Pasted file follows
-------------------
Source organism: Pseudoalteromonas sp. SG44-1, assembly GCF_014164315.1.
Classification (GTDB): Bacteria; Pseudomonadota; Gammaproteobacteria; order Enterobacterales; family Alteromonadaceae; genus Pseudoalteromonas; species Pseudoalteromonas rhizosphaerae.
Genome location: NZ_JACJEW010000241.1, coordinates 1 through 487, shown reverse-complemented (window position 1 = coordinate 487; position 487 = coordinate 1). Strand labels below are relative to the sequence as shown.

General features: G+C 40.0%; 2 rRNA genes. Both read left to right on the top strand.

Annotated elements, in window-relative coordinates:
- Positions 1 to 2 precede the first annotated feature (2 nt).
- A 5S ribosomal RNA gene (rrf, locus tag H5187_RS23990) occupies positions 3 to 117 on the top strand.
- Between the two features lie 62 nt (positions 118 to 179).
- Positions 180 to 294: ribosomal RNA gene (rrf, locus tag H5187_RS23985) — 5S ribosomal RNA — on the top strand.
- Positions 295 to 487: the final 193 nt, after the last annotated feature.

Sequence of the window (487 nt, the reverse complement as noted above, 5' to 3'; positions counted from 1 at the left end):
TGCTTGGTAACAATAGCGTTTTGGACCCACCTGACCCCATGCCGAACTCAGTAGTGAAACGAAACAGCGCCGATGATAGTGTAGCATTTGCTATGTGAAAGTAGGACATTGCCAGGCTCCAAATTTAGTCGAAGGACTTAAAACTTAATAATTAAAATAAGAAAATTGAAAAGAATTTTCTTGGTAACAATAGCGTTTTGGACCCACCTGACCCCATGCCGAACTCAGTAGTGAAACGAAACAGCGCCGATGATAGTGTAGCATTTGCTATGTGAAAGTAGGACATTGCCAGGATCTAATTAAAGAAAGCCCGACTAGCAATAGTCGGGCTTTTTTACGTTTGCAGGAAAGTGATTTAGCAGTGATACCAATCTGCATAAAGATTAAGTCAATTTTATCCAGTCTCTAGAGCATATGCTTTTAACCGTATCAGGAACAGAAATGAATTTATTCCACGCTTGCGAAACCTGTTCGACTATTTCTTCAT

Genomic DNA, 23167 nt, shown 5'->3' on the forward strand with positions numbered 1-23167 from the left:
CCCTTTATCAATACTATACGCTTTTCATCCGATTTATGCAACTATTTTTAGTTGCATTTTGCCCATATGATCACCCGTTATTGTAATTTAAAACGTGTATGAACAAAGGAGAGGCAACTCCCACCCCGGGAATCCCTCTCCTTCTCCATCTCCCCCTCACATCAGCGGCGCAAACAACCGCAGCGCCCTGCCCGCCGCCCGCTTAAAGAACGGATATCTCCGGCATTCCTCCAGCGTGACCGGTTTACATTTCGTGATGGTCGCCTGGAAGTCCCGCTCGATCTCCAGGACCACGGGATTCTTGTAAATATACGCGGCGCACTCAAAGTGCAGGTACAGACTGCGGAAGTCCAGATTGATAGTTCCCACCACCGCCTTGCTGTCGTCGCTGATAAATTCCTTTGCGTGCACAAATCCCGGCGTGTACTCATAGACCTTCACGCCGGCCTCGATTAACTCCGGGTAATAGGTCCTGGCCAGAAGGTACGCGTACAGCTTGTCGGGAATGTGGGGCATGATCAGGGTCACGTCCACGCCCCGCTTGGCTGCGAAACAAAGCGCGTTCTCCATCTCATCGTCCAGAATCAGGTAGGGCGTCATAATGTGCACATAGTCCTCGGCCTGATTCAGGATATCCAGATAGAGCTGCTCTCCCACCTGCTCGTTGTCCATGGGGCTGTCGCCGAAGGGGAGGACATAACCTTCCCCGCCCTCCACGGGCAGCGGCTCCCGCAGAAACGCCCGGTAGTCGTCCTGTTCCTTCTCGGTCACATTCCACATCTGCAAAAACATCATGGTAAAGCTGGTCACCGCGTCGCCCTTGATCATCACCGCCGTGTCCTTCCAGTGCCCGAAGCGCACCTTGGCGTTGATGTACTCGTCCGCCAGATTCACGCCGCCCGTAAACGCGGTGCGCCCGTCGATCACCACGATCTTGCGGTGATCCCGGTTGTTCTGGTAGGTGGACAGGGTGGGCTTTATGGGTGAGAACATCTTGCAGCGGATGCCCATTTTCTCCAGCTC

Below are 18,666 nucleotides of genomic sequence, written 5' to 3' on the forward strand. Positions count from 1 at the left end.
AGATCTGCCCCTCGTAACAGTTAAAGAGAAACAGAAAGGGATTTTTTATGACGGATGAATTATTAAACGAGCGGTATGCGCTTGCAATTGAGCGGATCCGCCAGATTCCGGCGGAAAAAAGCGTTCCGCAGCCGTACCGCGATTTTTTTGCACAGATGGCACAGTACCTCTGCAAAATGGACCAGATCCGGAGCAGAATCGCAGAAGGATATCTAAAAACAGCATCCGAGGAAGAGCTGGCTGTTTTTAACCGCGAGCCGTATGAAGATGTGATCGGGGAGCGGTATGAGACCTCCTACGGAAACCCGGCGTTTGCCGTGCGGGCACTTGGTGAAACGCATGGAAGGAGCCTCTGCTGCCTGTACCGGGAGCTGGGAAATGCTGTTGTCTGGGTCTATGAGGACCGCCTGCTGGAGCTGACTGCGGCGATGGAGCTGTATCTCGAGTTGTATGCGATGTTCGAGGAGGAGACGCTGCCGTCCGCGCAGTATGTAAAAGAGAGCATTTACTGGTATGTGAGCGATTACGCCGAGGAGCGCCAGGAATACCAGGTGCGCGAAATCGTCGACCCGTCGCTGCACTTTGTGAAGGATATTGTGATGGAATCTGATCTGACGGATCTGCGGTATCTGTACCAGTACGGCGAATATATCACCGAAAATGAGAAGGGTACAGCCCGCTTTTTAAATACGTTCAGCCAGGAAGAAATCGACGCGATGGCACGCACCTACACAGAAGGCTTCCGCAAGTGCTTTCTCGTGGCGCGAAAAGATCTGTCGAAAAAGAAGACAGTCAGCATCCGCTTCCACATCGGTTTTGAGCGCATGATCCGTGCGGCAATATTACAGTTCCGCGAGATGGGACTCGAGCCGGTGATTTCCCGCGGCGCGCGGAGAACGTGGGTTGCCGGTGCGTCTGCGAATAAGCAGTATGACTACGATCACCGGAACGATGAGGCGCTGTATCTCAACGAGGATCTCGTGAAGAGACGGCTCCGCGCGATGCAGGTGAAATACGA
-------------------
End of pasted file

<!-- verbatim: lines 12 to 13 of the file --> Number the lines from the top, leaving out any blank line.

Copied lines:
TGCTTGGTAACAATAGCGTTTTGGACCCACCTGACCCCATGCCGAACTCAGTAGTGAAACGAAACAGCGCCGATGATAGTGTAGCATTTGCTATGTGAAAGTAGGACATTGCCAGGCTCCAAATTTAGTCGAAGGACTTAAAACTTAATAATTAAAATAAGAAAATTGAAAAGAATTTTCTTGGTAACAATAGCGTTTTGGACCCACCTGACCCCATGCCGAACTCAGTAGTGAAACGAAACAGCGCCGATGATAGTGTAGCATTTGCTATGTGAAAGTAGGACATTGCCAGGATCTAATTAAAGAAAGCCCGACTAGCAATAGTCGGGCTTTTTTACGTTTGCAGGAAAGTGATTTAGCAGTGATACCAATCTGCATAAAGATTAAGTCAATTTTATCCAGTCTCTAGAGCATATGCTTTTAACCGTATCAGGAACAGAAATGAATTTATTCCACGCTTGCGAAACCTGTTCGACTATTTCTTCAT

Genomic DNA, 23167 nt, shown 5'->3' on the forward strand with positions numbered 1-23167 from the left: